doi = {10.1016/j.jmb.2011.02.062},
journal = {J. Mol. Biol.},
number = 2011,
volume = 408,
place = {United States},
year = {Sat Jan 01 00:00:00 EST 2011},
month = {Sat Jan 01 00:00:00 EST 2011}
}
  • Proteins serve as molecular machines in performing their biological functions, but the detailed structural transitions are difficult to observe in their native aqueous environments in real time. For example, despite extensive studies, the solution-phase structures of the intermediates along the allosteric pathways for the transitions between the relaxed (R) and tense (T) forms have been elusive. In this work, we employed picosecond X-ray solution scattering and novel structural analysis to track the details of the structural dynamics of wild-type homodimeric hemoglobin (HbI) from the clam Scapharca inaequivalvis and its F97Y mutant over a wide time range from 100 ps tomore » 56.2 ms. From kinetic analysis of the measured time-resolved X-ray solution scattering data, we identified three structurally distinct intermediates (I 1, I 2, and I 3) and their kinetic pathways common for both the wild type and the mutant. The data revealed that the singly liganded and unliganded forms of each intermediate share the same structure, providing direct evidence that the ligand photolysis of only a single subunit induces the same structural change as the complete photolysis of both subunits does. In addition, by applying novel structural analysis to the scattering data, we elucidated the detailed structural changes in the protein, including changes in the heme-heme distance, the quaternary rotation angle of subunits, and interfacial water gain/loss. The earliest, R-like I 1 intermediate is generated within 100 ps and transforms to the R-like I 2 intermediate with a time constant of 3.2 ± 0.2 ns. Subsequently, the late, T-like I 3 intermediate is formed via subunit rotation, a decrease in the heme-heme distance, and substantial gain of interfacial water and exhibits ligation-dependent formation kinetics with time constants of 730 ± 120 ns for the fully photolyzed form and 5.6 ± 0.8 μs for the partially photolyzed form. For the mutant, the overall kinetics are accelerated, and the formation of the T-like I 3 intermediate involves interfacial water loss (instead of water entry) and lacks the contraction of the heme-heme distance, thus underscoring the dramatic effect of the F97Y mutation. The ability to keep track of the detailed movements of the protein in aqueous solution in real time provides new insights into the protein structural dynamics.« less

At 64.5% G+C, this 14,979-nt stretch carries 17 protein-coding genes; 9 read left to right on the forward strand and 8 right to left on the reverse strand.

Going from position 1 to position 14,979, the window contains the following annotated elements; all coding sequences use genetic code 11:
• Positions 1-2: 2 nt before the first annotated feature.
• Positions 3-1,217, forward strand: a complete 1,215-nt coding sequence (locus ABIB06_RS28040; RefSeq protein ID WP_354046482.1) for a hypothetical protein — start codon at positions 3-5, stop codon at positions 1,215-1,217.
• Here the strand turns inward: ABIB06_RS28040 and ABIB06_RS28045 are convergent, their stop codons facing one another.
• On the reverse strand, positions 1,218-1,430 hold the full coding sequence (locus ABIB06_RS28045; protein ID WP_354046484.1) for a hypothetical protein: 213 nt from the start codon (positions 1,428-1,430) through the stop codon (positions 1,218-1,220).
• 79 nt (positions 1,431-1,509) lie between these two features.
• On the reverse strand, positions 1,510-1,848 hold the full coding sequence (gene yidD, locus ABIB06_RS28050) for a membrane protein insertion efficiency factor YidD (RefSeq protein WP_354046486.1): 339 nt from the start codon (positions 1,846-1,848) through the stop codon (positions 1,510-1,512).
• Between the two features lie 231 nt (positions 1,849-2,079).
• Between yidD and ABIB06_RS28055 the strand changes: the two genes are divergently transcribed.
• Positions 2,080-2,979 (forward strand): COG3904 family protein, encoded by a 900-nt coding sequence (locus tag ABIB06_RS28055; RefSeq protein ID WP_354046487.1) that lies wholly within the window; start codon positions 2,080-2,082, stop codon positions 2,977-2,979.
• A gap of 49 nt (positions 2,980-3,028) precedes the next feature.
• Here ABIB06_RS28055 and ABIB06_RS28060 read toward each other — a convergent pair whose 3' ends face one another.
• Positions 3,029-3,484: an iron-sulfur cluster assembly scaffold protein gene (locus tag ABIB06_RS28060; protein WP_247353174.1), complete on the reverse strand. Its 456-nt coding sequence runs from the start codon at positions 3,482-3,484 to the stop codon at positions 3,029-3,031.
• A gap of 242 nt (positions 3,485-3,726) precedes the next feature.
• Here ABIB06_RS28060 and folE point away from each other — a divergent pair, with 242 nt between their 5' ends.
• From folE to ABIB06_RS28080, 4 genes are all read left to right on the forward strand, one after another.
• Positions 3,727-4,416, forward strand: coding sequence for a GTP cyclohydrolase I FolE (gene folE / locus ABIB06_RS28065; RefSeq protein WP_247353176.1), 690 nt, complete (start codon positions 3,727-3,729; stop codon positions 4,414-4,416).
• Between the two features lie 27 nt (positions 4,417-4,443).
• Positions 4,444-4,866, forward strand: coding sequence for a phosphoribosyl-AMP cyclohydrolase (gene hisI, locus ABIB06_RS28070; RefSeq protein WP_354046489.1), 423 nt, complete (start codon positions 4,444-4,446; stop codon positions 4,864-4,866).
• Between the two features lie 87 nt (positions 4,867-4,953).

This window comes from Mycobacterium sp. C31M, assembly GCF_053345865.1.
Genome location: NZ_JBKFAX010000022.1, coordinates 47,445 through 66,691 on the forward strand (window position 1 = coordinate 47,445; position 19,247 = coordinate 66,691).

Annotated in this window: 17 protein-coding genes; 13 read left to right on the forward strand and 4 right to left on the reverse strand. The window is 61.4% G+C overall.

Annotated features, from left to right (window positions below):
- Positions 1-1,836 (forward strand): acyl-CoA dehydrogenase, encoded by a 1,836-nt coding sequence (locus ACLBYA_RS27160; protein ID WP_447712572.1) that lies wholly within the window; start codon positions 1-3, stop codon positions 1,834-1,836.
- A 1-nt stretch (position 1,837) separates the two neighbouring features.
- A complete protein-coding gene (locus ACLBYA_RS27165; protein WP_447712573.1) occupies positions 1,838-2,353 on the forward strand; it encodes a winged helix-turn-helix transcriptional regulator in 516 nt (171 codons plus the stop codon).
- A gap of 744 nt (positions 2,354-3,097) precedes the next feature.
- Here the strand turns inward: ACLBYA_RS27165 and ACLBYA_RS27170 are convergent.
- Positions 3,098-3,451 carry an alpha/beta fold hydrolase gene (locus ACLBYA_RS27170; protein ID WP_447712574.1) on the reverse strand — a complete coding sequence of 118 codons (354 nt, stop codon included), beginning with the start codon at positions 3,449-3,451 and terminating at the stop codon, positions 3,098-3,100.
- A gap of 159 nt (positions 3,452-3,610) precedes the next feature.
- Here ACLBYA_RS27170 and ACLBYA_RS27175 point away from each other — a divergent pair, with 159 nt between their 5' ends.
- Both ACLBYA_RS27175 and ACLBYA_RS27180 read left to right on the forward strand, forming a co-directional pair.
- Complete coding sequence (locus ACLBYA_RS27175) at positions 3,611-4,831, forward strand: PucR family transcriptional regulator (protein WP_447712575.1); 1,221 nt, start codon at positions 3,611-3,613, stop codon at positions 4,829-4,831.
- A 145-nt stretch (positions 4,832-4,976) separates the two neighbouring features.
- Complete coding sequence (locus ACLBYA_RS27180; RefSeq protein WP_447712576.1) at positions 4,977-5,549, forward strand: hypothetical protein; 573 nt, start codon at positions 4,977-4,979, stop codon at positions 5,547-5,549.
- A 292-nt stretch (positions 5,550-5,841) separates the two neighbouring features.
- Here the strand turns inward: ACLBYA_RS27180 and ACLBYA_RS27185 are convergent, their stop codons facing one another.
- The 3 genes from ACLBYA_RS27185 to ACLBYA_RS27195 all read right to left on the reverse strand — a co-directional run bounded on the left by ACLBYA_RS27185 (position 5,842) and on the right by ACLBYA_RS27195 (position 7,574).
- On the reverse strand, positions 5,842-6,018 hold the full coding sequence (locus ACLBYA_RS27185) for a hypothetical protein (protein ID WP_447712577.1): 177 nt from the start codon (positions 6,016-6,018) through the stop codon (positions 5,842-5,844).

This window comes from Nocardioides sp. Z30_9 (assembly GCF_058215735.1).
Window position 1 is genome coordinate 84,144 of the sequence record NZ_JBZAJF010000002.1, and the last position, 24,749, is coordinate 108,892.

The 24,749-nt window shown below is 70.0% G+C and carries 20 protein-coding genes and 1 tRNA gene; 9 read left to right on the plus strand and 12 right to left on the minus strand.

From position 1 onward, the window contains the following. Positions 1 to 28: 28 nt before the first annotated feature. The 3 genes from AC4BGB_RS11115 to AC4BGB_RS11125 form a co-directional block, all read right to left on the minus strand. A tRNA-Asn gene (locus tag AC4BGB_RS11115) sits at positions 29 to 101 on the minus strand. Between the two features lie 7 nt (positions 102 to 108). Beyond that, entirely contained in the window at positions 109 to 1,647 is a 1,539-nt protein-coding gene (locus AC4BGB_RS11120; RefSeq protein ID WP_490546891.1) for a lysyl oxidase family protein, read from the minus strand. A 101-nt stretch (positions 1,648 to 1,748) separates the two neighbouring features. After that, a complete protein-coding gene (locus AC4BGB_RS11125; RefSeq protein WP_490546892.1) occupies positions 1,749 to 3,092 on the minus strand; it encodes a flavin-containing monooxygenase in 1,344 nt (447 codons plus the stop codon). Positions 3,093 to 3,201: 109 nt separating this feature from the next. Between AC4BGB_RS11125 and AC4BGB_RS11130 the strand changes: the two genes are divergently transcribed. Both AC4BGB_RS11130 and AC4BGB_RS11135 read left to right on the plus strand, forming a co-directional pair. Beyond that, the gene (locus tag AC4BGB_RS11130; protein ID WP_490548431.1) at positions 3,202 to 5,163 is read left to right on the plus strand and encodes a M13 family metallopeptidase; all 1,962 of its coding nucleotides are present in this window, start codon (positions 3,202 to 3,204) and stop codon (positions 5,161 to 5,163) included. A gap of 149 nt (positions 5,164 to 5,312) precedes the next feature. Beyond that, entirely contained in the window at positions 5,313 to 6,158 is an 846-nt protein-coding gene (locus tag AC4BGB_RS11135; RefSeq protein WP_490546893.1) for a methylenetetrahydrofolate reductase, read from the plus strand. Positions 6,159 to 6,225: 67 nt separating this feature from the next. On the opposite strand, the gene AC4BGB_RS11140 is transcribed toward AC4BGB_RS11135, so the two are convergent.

• Wide-angle x-ray scattering (WAXS) is emerging as a powerful tool for increasing the resolution of solution structure measurements of biomolecules. Compared to its better known complement, small angle x-ray scattering (SAXS), WAXS targets higher scattering angles and can enhance structural studies of molecules by accessing finer details of solution structures. Although the extension from SAXS to WAXS is easy to implement experimentally, the computational tools required to fully harness the power of WAXS are still under development. Currently, WAXS is employed to study structural changes and ligand binding in proteins; however the methods are not as fully developed for nucleicmore » acids. Here, we show how WAXS can qualitatively char- acterize nucleic acid structures as well as the small but significant structural changes driven by the addition of multivalent ions. We show the potential of WAXS to test all-atom molecular dynamics (MD) simulations and to provide insight in understanding how the trivalent ion cobalt(III) hexammine (CoHex) affects the structure of RNA and DNA helices. We find that MD simulations capture the RNA structural change that occurs due to addition of CoHex.« less